In the eye of the Owl

Just this once, “It’s so unfair!” is spot-on


The American recovery

There’s a very interesting piece at Zero Hedge today. One or two of the contributors to this site are lively bordering on bonkers, but the article which caught my eye (by Michael Snyder, with whose work I’m unfamiliar) does something very useful: put some hard facts on the transfer of wealth away from the West and towards the East, rather than just declaring it to be a fact. The analysis also restores one’s faith in the existence of American realism – I mean the mental state, not the art-form.

Called ’23 Facts which prove globalism is pushing US middle class wealth down to Third-World levels’, some of it is the bleedin’ obvious, but most if it isn’t. (NB when Americans say ‘middle class’ they mean clerical and skilled working class as we would define it – c1c2, to use the antediluvian demographic system).

To save you reading the whole thing, these are the best gems:

* The U.S. trade deficit was about 33 percent larger in 2010 than it was in 2009.

* According to a new report from the National Employment Law Project, higher wage industries accounted for 40 percent of the job losses over the past 12 months but only 14 percent of the job growth.

* Between December 2000 and December 2010, 38 percent of the manufacturing jobs in Ohio were lost, 42 percent of the manufacturing jobs in North Carolina were lost and 48 percent of the manufacturing jobs in Michigan were lost.

* In the United States, exports account for approximately 13 percent of GDP. (This is the truly significant number, and is very similar to that of the UK. It’s called lousy marketing, antiquated product design, consumption mania, and the demands of the credit sector to stimulate that consumption…..aka, the banks.)

* The United States currently has 7.7 million fewer payroll jobs than it did back in December 2007.

* Today, only 9 percent of the jobs in the United States are manufacturing jobs. (So all that bank trading ain’t doin’ diddly-squat, huh? Fancy that).

* Just as in the UK, 8.4 million Americans are currently doing part-time jobs for “economic reasons”.  These jobs are mostly very poorly paid service jobs.

Last year, The Slog posted to show that a real US economic recovery would increase the trade deficit and only make matters worse. It’s a Page One observation, but to listen to Bernanke and Geithner, you’d never know that.

We need to change the model, pure and simple. This has been obvious since 2004, and future generations will wonder only at the time it’s taking for the Establishments of the West to get there. They needn’t wonder: the boil isn’t being lanced because it doesn’t suit the political or financial classes to do that. The Snyder piece is an alarm call for everyone not wearing ear-plugs.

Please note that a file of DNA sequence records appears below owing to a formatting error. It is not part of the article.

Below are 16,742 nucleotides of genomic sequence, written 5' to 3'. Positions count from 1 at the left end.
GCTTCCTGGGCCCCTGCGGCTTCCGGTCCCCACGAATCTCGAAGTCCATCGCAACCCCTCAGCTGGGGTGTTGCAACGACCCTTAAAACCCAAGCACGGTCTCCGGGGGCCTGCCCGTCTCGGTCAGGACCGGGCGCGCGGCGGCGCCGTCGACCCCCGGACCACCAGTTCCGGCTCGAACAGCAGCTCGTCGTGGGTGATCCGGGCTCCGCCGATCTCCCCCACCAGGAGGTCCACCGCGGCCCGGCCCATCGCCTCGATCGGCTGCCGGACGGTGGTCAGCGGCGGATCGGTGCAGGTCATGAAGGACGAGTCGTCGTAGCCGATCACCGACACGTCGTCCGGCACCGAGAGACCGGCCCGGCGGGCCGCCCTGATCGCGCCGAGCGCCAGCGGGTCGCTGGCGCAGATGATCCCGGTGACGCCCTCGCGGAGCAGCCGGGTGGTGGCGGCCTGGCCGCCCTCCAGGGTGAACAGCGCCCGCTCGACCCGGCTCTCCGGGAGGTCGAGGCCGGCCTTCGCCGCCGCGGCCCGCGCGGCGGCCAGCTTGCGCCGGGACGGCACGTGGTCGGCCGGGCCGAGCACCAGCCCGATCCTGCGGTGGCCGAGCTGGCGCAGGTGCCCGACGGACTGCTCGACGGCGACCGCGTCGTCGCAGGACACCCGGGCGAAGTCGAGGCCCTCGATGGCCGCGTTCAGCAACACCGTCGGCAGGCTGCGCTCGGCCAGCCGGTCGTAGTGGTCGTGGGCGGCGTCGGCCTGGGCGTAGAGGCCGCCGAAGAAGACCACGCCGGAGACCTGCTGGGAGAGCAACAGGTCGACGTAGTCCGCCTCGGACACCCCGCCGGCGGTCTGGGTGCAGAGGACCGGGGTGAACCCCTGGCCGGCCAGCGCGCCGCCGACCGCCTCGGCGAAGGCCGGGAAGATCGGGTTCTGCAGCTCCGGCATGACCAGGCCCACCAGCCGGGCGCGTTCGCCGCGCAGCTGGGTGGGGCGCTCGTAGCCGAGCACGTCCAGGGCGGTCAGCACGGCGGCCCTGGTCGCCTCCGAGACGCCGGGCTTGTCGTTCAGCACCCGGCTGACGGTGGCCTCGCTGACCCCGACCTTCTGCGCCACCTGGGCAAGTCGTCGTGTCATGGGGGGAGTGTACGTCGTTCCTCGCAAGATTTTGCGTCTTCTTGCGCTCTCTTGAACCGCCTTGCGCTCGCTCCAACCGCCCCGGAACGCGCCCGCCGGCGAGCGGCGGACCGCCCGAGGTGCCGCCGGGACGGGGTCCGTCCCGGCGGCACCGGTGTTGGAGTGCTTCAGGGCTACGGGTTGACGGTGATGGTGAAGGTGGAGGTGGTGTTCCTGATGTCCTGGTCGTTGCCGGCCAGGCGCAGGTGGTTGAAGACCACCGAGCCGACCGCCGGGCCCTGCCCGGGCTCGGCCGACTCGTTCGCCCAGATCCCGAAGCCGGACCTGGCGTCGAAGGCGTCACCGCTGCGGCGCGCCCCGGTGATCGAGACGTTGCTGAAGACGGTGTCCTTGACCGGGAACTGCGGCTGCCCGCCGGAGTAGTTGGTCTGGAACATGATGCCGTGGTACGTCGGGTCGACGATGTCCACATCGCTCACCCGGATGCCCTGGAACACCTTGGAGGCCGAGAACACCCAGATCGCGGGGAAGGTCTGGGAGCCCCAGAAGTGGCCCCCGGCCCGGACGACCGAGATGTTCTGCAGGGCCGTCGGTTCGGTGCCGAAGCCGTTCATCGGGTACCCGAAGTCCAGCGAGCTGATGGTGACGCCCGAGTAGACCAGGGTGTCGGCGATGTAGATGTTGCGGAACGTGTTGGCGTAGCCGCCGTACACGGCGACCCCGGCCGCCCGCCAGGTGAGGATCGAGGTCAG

The truth about corporate tax

This second piece is not unconnected to the one above. My beef with Government comments and statistics on both sides of the pond is this: what’s the point of talking about the tax paid by multinationals and banks if neither of them contribute much to our export drive?

This ‘See Lloyd pay tax’ bollocks is of course Number One getout-soundbite for the Bob Diamonds of this world – all those greedy cynics who realised years ago that legislators are dumber than a retarded gnat. But it absolutely won’t wash. Today’s FT about the latest Oxford University study repeats the shibboleth – ‘81% of all corporation tax is paid by the largest 1 per cent of companies’ – but omits to mention that

(a) The rate is obscenely low, thanks to avoidance managed by shoals of tax accountants; and

(b) Merger & Acquisition is a net reducer of jobs: it is small and medium sized businesses that create jobs – and they are taxed at a rate, on average, three times greater than that paid in the end by Big Business.

And there are other things in the report that Bob Diamond didn’t mention to the Select Committee last month.

In the financial sector, a bill of almost £11bn was paid in 2006-07, before falling back to about £4.5bn in 2009-10. (For reasons of readership blood pressure, the £700 billion liability hole in the Treasury is not included).

And tax revenue from the corporate sector as a whole topped out in 2007-08 at about £46bn, before falling back to under £36bn in 2009-10.

The large corporate and banking institutions in Britain pay so little ‘real’ tax, they cough up twice as much on employers’ national insurance contributions and business rates as they do on corporation tax.

That is a staggering – and socially unacceptable – statistic…IMHO, as we comment threaders are wont to say.

The research found that about 15% of large and highly profitable companies pay no corporation tax at all, so it was hardly surprising when David Gauke, Exchequer secretary to the Treasury, welcomed the research this morning, and called on businesses to be “more transparent”. It’s a funny word is transparent, but I think we all know what he meant.

The ‘arguments’ marshalled by the corporate sector against corporation tax are at best risible and at worst lies. While – see first piece above – the majority of citizens are suffering a huge reduction in their living standards, big business and banking are getting richer and richer: large multinationals now have more fluid cash than they’ve amassed at any one time since 1958.

You can’t tell the Friedmanite nutters this, and you don’t have to be left-wing to say it: just a talent for empiricism and the ability to read are all the objective observer requires.

If this is The Big Society, then at last I think I understand what Cammers is on about. It’s ‘The society where being big and important will give you an unfair advantage in everything from getting off phone-hacking charges to dealing with the animals at the Revenue’.